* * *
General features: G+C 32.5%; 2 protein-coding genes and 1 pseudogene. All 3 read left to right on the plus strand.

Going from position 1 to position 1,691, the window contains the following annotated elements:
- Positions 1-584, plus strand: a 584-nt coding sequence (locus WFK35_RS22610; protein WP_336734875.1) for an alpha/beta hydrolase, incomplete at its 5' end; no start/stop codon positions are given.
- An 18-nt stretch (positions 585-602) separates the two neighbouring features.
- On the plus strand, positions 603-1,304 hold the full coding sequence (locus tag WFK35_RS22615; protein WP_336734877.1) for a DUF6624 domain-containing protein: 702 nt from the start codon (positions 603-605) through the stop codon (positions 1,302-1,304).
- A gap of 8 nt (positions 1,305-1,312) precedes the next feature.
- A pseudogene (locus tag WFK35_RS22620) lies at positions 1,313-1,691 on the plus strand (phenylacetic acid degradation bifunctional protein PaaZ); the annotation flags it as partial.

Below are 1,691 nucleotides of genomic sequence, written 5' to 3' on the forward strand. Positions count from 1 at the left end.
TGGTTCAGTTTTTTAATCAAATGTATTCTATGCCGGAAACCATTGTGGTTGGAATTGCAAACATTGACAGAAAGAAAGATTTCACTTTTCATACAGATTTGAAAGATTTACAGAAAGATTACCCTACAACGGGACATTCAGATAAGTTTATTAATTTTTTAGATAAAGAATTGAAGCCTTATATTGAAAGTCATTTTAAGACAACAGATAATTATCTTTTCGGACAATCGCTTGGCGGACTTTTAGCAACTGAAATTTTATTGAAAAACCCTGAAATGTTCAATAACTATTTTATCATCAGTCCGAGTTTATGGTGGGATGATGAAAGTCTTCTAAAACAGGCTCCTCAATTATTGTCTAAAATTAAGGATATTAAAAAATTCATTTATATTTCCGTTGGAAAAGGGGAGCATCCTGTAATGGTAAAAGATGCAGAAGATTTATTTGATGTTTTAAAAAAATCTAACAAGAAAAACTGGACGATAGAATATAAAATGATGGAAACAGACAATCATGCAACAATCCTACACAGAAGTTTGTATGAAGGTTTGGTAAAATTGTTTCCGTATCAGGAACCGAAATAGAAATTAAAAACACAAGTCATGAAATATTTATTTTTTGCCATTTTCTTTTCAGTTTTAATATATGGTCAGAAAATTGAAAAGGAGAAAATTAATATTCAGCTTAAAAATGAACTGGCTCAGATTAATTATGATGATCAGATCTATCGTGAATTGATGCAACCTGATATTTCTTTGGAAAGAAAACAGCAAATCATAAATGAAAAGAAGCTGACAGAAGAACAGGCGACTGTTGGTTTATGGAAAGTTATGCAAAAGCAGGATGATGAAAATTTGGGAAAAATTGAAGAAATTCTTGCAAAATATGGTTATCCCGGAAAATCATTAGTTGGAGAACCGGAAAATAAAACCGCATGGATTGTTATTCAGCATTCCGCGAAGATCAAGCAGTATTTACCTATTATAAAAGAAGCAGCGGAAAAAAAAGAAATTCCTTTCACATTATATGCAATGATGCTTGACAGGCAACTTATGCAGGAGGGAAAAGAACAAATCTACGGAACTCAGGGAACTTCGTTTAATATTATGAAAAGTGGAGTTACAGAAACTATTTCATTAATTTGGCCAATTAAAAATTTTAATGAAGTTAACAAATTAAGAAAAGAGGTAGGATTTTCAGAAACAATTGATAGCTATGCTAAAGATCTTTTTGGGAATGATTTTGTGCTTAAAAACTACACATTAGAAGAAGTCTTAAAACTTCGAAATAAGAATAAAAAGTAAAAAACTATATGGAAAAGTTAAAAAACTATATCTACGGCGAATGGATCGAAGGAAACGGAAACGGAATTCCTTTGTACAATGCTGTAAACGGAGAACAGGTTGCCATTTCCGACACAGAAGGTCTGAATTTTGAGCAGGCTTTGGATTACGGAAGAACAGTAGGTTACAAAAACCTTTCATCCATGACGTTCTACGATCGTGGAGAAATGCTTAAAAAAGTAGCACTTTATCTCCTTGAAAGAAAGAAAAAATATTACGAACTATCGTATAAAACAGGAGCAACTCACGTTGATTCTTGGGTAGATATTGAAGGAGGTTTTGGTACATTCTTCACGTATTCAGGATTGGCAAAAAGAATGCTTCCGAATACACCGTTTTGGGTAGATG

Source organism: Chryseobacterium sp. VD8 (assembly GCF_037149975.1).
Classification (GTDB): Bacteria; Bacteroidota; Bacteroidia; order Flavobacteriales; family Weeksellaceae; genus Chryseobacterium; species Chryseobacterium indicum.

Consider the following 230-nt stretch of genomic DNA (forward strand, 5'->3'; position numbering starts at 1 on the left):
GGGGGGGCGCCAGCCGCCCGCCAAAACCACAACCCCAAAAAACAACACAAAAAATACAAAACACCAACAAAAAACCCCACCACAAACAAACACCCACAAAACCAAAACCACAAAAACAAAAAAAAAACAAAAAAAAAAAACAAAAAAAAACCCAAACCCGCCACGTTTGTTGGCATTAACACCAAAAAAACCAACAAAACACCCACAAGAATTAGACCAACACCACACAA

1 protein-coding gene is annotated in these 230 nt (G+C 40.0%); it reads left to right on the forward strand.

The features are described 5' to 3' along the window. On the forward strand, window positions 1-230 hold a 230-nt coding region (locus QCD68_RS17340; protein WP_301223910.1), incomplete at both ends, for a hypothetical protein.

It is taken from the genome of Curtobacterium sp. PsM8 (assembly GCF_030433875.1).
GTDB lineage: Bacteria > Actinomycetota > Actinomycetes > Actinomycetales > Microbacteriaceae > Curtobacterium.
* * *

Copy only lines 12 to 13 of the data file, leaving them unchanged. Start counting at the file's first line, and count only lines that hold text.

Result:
Consider the following 230-nt stretch of genomic DNA (forward strand, 5'->3'; position numbering starts at 1 on the left):
GGGGGGGCGCCAGCCGCCCGCCAAAACCACAACCCCAAAAAACAACACAAAAAATACAAAACACCAACAAAAAACCCCACCACAAACAAACACCCACAAAACCAAAACCACAAAAACAAAAAAAAAACAAAAAAAAAAAACAAAAAAAAACCCAAACCCGCCACGTTTGTTGGCATTAACACCAAAAAAACCAACAAAACACCCACAAGAATTAGACCAACACCACACAA